WASHINGTON — The August test of a Chinese space-based hypersonic missile is unlikely to trigger an arms race, but could influence the White House and Defense Department’s effort to shape new missile defense and nuclear posture strategies, experts say.
Top military officials gave clues in the late summer and early fall that they knew this event, which was first reported by the Financial Times, was happening.
Gen. Glen VanHerck, the U.S. Northern Command chief, in a speech at the Space and Missile Defense Symposium in Huntsville, Alabama, in August, briefly mentioned China had “just demonstrated” a “very fast” hypersonic vehicle. At the time, he said he couldn’t provide more detail, but noted the demonstration would challenge current threat warning systems.
And new Air Force Secretary Frank Kendall told reporters last month at the U.S. Air Force Association’s annual conference that China has the ability to conduct global strikes from space.
Based on news reports, the Chinese appear to have combined a Fractional Orbital Bombardment System, or FOBS, with a hypersonic weapon.
“The combination of those two technologies creates two problems for our detection and tracking capabilities,” Patty-Jane Geller, a policy analyst for nuclear deterrence and missile defense at the Heritage Foundation, told Defense News.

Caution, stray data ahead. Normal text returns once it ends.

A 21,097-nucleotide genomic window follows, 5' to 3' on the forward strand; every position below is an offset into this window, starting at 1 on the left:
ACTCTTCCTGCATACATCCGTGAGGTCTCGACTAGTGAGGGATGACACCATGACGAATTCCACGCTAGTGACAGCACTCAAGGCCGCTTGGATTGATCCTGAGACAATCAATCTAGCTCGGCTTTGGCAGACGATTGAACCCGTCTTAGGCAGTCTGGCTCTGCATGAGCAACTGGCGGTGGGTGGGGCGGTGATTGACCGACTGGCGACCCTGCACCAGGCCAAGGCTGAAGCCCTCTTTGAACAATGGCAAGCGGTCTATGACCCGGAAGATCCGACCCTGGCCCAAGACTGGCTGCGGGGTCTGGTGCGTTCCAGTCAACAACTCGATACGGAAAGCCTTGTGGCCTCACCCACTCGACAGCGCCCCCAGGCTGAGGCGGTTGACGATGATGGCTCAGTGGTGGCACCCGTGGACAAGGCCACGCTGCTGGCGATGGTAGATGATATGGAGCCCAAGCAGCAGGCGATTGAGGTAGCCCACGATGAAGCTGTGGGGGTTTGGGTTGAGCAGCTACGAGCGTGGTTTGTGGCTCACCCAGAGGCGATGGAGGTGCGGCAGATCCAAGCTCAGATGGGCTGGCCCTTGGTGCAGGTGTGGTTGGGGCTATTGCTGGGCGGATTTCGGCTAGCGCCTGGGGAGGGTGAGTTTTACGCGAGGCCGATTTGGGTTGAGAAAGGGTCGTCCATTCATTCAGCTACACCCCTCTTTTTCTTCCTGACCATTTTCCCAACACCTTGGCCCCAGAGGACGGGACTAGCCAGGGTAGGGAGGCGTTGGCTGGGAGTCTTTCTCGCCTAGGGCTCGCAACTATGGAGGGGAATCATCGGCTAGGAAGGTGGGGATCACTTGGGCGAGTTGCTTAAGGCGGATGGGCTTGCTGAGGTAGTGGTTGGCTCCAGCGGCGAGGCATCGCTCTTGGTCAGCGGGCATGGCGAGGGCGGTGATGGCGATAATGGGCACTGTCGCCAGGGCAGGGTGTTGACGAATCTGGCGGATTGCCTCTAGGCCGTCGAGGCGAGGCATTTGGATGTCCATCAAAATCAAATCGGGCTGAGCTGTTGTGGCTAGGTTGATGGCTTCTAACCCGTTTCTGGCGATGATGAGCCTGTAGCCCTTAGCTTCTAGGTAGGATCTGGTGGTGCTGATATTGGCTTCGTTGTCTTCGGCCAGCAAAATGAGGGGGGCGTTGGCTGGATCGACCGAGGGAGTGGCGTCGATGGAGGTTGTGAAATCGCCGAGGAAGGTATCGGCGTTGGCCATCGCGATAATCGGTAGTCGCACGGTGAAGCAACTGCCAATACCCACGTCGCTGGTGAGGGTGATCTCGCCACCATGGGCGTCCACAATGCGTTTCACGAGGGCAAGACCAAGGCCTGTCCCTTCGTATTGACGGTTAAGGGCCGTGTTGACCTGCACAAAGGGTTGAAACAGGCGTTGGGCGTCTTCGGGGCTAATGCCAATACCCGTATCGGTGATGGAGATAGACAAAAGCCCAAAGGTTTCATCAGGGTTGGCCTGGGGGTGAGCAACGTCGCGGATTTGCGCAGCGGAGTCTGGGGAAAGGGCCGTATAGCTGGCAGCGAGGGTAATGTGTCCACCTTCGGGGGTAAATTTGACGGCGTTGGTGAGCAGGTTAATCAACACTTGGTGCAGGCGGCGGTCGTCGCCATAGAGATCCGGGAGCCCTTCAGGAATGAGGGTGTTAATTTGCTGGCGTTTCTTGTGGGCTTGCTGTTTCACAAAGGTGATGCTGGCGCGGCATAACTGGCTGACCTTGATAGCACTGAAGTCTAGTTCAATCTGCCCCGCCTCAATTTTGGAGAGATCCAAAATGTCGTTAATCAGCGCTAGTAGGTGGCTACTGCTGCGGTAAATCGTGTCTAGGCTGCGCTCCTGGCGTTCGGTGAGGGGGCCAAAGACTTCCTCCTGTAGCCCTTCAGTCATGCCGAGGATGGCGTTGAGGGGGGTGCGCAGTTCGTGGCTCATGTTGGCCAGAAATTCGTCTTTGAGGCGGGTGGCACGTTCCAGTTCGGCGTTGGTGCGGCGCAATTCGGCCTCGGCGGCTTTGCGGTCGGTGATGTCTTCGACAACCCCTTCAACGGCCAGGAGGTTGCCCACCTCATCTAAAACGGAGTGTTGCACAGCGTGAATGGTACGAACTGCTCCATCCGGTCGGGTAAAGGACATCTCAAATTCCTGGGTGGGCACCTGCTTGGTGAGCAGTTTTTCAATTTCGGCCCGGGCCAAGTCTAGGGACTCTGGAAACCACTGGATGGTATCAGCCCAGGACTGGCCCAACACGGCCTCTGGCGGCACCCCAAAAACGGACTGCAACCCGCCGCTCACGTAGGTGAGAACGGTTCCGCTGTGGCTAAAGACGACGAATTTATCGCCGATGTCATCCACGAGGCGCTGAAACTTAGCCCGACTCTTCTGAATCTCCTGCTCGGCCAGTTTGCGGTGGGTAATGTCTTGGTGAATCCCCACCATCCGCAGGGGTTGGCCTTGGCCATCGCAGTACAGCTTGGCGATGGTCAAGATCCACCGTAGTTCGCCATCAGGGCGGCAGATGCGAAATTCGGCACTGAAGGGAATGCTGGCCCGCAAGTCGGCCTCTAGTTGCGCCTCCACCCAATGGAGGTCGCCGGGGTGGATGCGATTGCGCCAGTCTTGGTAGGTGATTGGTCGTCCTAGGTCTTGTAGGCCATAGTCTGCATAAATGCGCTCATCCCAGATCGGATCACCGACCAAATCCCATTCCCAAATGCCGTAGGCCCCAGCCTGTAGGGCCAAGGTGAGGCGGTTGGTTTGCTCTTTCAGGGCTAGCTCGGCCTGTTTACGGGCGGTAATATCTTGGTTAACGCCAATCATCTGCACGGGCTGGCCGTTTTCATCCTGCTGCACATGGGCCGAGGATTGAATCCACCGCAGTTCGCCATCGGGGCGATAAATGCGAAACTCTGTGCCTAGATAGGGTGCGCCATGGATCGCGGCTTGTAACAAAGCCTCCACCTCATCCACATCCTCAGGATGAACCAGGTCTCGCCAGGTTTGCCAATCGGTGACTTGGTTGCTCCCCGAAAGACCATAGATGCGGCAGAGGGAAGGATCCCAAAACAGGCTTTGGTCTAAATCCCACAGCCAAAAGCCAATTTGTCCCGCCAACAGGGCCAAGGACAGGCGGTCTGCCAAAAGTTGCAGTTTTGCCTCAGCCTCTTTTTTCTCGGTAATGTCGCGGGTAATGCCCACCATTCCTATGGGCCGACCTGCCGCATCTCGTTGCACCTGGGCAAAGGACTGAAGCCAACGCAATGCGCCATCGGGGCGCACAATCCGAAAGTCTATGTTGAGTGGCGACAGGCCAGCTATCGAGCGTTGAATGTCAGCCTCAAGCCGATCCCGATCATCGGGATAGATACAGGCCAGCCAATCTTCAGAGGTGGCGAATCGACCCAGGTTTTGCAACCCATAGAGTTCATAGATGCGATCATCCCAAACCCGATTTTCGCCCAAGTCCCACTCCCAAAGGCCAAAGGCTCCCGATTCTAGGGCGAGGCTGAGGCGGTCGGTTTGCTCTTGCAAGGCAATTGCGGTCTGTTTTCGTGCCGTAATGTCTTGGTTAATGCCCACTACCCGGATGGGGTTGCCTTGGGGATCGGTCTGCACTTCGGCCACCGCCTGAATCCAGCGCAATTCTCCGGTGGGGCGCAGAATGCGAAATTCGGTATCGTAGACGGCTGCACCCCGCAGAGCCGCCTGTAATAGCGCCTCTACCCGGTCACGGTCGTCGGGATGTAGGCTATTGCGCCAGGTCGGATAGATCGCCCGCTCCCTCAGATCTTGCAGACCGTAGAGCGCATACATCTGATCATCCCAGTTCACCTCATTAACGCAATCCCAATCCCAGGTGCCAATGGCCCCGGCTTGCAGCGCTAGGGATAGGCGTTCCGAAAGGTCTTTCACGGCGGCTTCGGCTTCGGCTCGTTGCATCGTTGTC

The first is that the U.S. can detect most large rocket and missile launches, but might not be able to track a glide vehicle throughout its entire orbit or even see the Chinese orbital system is armed with something like a nuclear hypersonic weapon, she said.
The second problem is that once the weapon is “deorbited” or deployed from the system, then the U.S. has to deal with tracking a hypersonic weapon, “which is a problem that we’ve already been facing because hypersonic weapons fly at low altitudes at obviously very fast speeds and can maneuver to its target, making tracking very difficult,” Geller added.
Though she noted it was only a test, Geller said the implications could be significant. Even though China isn’t necessarily explicitly developing a doctrine on preemptive strike, the test suggests it’s thinking about the possibility given that it’s experimenting with a capability that can evade early warning radars.
Still, “this doesn’t fundamentally upend strategic stability or deterrence,” Ankit Panda, a senior fellow in the nuclear policy program at the Carnegie Endowment for International Peace, told Defense News. “Americans don’t like it, but the way that the deterrence is most stable is if each side is vulnerable to the other.”